26 things Gibran Khalil Gibran's The Prophet teaches us about life - The961

26 things Gibran Khalil Gibran's The Prophet teaches us about life

The Prophet

is one of Gibran Khalil Gibran's most renowned masterpieces. It follows Almustafa, a prophet in the city of Orphalese, who is about to return home. He stopped by a group of people and told them about life. The book contains 26 short poems about subjects such as freedom and religion. The Prophet was initially written in English and has been translated into more than forty languages. In 2014, the American-Mexican actress of Lebanese descent Salma Hayek co-produced "Khalil Gibran's The Prophet" which was an international success. If you haven't read the book, we hope that these quotes will motivate you to put

The Prophet

on your must-read list!

Love

Love gives naught but itself and takes naught but from itself, Love possesses not nor would it be possessed: For love is sufficient unto love.

Marriage

And stand together yet not too near together: For the pillars of a temple stand apart, And the oak tree and the cypress grow not in each other’s shadow.

Children

Your children are not your children. They are the sons and daughters of Life’s longing for itself.

Giving

You give little when you give of your possessions. It is when you give of yourself that you truly give.

Eating and Drinking

And when you crush an apple with your teeth, say to it in your heart, "Your seeds shall live in my body, And the buds of your tomorrow shall blossom in my heart,  And your fragrance shall be my breath, And together we shall rejoice through all the seasons."

Work

But I say to you that when you work you fulfill a part of earth's furthest dream, assigned to you when that dream was born, And in keeping yourself with labour you are in truth loving life, And to love life through labour is to be intimate with life's inmost secret.

Joy and Sorrow

Some of you say, “Joy is greater than sorrow,” and others say, “Nay, sorrow is the greater. But I say unto you, they are inseparable. Together they come, and when one sits alone with you at your board, remember that the other is asleep upon your bed.

Houses

Your house shall be not an anchor but a mast.

Clothes

Your clothes conceal much of your beauty, yet they hide not the unbeautiful. And though you seek in garments the freedom of privacy you may find in them a harness and a chain.

Buying and selling

For the master spirit of the earth shall not sleep peacefully upon the wind till the needs of the least of you are satisfied.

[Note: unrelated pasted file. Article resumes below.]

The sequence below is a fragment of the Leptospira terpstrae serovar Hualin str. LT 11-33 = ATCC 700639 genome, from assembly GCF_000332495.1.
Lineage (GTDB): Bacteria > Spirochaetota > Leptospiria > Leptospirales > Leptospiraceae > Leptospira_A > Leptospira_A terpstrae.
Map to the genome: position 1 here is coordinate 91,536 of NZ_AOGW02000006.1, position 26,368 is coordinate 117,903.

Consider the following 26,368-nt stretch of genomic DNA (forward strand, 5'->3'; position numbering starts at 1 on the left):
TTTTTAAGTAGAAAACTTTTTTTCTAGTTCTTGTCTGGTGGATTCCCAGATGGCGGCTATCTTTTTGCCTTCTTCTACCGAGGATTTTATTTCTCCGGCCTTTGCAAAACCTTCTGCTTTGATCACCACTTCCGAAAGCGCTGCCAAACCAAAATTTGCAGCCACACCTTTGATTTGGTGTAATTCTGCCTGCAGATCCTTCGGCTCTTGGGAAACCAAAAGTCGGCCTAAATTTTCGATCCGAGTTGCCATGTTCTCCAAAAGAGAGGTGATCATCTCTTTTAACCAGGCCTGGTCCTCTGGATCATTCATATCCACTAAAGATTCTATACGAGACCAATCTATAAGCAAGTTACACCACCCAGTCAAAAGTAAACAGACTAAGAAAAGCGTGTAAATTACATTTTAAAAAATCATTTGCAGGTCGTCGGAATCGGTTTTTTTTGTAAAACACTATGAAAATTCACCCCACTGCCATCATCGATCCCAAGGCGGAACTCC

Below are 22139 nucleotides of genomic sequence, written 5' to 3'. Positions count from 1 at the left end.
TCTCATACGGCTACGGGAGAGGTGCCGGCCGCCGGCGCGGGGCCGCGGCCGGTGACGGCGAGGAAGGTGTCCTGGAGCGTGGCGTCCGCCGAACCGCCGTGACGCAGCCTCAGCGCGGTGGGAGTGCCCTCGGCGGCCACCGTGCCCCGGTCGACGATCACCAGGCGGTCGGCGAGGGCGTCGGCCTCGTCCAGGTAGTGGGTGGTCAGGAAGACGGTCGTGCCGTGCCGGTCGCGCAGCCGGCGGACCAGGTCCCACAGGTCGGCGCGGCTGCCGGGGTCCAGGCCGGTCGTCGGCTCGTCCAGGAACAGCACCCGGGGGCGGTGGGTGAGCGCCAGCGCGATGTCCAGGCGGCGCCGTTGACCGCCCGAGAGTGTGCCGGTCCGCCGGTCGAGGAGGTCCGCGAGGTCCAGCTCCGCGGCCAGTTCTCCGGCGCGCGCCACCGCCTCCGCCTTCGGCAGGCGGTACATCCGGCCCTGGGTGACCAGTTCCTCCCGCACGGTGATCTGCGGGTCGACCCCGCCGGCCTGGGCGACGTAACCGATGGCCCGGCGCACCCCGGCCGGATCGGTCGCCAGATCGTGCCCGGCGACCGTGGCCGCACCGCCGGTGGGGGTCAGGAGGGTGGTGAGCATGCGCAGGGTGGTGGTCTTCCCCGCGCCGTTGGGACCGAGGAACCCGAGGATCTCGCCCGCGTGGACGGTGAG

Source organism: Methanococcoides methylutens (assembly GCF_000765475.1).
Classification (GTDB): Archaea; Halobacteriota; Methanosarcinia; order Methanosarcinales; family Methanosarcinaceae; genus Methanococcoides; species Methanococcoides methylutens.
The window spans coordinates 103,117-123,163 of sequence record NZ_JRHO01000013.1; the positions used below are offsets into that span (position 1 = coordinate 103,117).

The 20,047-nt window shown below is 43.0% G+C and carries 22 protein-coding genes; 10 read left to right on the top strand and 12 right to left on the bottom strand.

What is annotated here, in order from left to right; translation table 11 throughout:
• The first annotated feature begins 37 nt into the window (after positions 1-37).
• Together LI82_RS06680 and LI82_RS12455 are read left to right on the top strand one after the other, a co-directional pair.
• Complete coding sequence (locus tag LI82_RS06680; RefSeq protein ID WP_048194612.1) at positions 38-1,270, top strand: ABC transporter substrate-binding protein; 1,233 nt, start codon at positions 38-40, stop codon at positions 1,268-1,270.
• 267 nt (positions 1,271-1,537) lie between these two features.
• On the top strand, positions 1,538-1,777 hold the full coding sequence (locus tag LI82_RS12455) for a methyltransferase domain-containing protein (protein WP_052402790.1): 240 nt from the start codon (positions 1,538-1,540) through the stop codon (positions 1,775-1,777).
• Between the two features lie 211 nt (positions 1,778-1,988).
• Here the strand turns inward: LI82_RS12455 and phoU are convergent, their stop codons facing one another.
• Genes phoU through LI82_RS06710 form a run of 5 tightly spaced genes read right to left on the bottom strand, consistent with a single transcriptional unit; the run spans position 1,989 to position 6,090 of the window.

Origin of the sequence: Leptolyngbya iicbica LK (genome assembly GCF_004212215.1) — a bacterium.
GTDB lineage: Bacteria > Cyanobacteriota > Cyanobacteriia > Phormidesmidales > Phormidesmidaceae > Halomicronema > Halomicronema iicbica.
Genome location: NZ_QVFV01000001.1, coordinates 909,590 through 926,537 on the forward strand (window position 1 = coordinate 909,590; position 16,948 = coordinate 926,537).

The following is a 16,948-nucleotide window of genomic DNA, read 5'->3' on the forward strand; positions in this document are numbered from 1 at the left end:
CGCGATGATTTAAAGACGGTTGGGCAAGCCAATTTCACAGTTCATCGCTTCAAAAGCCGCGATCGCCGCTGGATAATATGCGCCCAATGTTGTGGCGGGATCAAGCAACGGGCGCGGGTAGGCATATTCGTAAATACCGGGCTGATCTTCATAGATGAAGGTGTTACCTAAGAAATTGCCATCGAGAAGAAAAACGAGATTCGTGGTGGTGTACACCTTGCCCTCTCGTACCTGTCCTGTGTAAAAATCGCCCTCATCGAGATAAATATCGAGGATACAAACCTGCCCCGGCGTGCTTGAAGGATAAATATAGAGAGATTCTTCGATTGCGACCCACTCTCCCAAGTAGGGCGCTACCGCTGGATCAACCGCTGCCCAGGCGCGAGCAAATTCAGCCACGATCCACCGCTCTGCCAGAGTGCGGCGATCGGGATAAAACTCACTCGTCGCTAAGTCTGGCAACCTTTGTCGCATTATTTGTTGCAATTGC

Crime and Punishment

The erect and the fallen are but one man standing in twilight between the night of his pigmy-self and the day of his god-self.

Laws

You can muffle the drum, and you can loosen the strings of the lyre, but who shall command the skylark not to sing?

Freedom

You shall be free indeed when your days are not without a care nor your nights without a want and a grief, But rather when these things girdle your life and yet you rise above them naked and unbound.

Reason and Passion

Let your soul exalt your reason to the height of passion, that it may sing; And let it direct your passion with reason, that your passion may live through its own daily resurrection, and like the phoenix rise above its own ashes.

Pain

Your pain is the breaking of the shell that encloses your understanding. Even as the stone of the fruit must break, that its heart may stand in the sun, so must you know pain.

Self-Knowledge

Say not, “I have found the truth,” but rather, “I have found a truth.” Say not, “I have found the path of the soul.” Say rather, “I have met the soul walking upon my path.” For the soul walks upon all paths. The soul walks not upon a line, neither does it grow like a reed. The soul unfolds itself, like a lotus of countless petals.

Teaching

If he is indeed wise he does not bid you enter the house of his wisdom, but rather leads you to the threshold of your own mind.

Friendship

When you part from your friend, you grieve not; For that which you love most in him may be clearer in his absence, as the mountain to the climber is clearer from the plain.

Talking

You talk when you cease to be at peace with your thoughts; And when you can no longer dwell in the solitude of your heart you live in your lips, and sound is a diversion and a pastime.

Time

But if in your thought you must measure time into seasons, let each season encircle all the other seasons, And let today embrace the past with remembrance and the future with longing.

Good and Evil

Of the good in you I can speak, but not of the evil. For what is evil but good tortured by its own hunger and thirst? Verily when good is hungry it seeks food even in dark caves, and when it thirsts it drinks even of dead waters.

Prayer

You pray in your distress and in your need; would that you might pray also in the fullness of your joy and in your days of abundance.

Pleasure

For to the bee a flower is a fountain of life, And to the flower a bee is a messenger of love, And to both, bee and flower, the giving and the receiving of pleasure is a need and an ecstasy. People of Orphalese, be in your pleasures like the flowers and the bees.

Beauty

… beauty is life when life unveils her holy face.  But you are life and you are the veil.  Beauty is eternity gazing at itself in a mirror.  But you are eternity and your are the mirror.

Religion

And he to whom worshiping is a window, to open but also to shut, has not yet visited the house of his soul whose windows are from dawn to dawn.

Death

You would know the secret of death. But how shall you find it unless you seek it in the heart of life?
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